The Obama administration has said that it will make it easier for illegal immigrants who are related to a U.S. citizen to seek legal U.S. residency, a rule change praised by immigrant advocates and lambasted by those who favor strict policing of the borders.
According to the current rules, an illegal immigrant must apply for, and receive a legal visa from his or her country of origin to rejoin a spouse or child in the U.S., a process that can sometimes take years. The Obama administration will modify that rule to enable the immigrant to remain in the U.S. for much of the process.
The change is likely to go into effect later this year, administration officials have said.
The administration said it is streamlining the process to make it more humane by minimizing family breakups. But the decision also could affect thousands of illegal immigrants who might qualify for a green card—which confers permanent U.S. residency—but haven't applied because they feared not being allowed back into the U.S. or, at the least, a lengthy separation from family.
"What we have heard from the community is that people eligible don't come forward…because of the uncertainty and unpredictability" of the current process, said Alejandro Mayorkas, director of the U.S. Citizenship and Immigration Services (USCIS), a branch of the Department of Homeland Security (DHS).
The change would "significantly reduce" the time U.S. citizens are separated from immigrant relatives who have been in the U.S. unlawfully", Mr. Mayorkas said.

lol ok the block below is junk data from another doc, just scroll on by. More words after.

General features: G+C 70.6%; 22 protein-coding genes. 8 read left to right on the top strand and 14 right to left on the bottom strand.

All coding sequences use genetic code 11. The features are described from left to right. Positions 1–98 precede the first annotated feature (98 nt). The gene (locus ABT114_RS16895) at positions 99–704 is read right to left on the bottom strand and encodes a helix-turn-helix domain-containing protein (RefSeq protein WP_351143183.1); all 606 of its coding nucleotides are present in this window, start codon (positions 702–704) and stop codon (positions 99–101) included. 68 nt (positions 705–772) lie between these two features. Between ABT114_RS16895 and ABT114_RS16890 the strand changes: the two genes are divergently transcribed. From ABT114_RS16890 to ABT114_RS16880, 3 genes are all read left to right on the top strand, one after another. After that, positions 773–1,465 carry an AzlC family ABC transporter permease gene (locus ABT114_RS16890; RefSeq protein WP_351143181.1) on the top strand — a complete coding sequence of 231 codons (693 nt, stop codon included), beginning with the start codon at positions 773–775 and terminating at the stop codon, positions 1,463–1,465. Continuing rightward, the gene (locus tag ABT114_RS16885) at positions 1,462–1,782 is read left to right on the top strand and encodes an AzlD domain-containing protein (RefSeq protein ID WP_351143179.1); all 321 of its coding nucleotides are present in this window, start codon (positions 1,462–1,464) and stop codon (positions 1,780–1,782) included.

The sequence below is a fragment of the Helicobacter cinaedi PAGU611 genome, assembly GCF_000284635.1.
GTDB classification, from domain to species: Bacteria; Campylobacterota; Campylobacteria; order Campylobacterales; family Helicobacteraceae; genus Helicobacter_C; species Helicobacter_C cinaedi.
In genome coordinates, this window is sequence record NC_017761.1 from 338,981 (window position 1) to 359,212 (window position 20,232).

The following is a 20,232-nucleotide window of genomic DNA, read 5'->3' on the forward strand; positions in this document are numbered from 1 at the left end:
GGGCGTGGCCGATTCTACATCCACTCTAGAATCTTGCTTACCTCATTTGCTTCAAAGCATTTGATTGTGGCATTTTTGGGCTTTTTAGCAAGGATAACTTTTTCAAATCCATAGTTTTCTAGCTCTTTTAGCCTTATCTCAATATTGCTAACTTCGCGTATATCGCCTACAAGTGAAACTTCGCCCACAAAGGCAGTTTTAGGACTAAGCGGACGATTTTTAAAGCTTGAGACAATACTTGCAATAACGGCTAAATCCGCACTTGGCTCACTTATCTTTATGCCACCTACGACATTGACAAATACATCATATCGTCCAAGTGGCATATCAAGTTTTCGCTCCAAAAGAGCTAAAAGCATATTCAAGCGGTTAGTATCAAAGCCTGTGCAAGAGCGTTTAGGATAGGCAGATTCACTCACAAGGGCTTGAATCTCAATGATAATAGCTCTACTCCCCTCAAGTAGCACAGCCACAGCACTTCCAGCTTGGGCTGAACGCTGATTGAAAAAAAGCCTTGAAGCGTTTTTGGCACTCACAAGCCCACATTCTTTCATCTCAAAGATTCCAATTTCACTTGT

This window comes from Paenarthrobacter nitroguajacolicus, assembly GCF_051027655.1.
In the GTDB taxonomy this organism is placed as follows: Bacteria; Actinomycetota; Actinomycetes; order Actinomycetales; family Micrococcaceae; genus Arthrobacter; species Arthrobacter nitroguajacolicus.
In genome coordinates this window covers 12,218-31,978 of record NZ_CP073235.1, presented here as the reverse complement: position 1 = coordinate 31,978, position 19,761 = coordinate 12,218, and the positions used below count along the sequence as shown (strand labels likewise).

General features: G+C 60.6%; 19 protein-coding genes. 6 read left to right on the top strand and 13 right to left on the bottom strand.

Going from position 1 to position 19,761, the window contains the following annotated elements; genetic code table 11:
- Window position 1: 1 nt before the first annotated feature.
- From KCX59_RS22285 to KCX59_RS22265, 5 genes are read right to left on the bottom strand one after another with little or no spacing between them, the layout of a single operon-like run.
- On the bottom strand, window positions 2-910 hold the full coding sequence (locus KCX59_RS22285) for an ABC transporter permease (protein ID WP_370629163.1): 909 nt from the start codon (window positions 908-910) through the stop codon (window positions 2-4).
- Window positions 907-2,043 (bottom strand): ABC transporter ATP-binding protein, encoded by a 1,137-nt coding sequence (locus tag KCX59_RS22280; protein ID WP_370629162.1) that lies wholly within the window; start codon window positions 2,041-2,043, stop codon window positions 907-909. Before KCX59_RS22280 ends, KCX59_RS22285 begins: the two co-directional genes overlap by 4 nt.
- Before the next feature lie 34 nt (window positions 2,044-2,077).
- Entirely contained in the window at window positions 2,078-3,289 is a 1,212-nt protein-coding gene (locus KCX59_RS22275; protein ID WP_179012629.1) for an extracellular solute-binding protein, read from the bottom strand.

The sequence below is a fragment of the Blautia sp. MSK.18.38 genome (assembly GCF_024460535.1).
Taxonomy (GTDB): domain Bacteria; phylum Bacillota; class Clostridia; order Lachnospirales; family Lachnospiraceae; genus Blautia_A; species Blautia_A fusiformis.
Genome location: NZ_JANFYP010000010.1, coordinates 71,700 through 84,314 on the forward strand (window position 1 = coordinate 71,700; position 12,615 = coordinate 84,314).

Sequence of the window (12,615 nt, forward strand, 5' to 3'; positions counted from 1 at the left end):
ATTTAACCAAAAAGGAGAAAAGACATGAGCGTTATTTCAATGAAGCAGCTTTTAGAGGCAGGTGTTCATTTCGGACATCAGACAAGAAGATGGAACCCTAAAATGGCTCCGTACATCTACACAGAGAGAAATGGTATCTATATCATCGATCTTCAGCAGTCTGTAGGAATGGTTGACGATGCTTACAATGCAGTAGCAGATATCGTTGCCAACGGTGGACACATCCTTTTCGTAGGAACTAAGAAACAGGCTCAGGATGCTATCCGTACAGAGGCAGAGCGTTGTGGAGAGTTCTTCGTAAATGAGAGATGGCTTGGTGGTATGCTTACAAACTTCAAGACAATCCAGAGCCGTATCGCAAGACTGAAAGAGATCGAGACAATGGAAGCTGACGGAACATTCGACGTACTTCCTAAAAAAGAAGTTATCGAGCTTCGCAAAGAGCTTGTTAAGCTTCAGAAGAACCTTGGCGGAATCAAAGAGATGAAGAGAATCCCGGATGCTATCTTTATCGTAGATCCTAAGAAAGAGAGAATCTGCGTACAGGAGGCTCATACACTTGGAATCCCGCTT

Illegal immigrants who leave the U.S. are automatically barred from re-entering for at least three years, and usually for a decade. Congress established the waiting period in 1996 to penalize people who had been illegally living in the U.S.
The change would allow illegal immigrants with a spouse or child who are citizens to remain in the country while the government decides whether or not to grant a request for a waiver from this provision, based on "extreme hardship" to a U.S. citizen.
The Obama administration favors creating a path to citizenship for the 12 million illegal immigrants believed to be in the country but, given deep divisions in Congress— and the electorate— over how to change the law, it has been taking steps that don't require congressional approval.
House Judiciary Committee Chairman Lamar Smith, an outspoken foe of illegal immigration, said the announcement was further proof that "President Obama and his administration are bending long established rules…without a vote of Congress."
Immigrant advocates praised the switch. "The announcement marks another step in DHS's effort to restore rationality to an otherwise broken immigration system," said Angela Kelley, vice president for immigration policy at the Center for American Progress in Washington.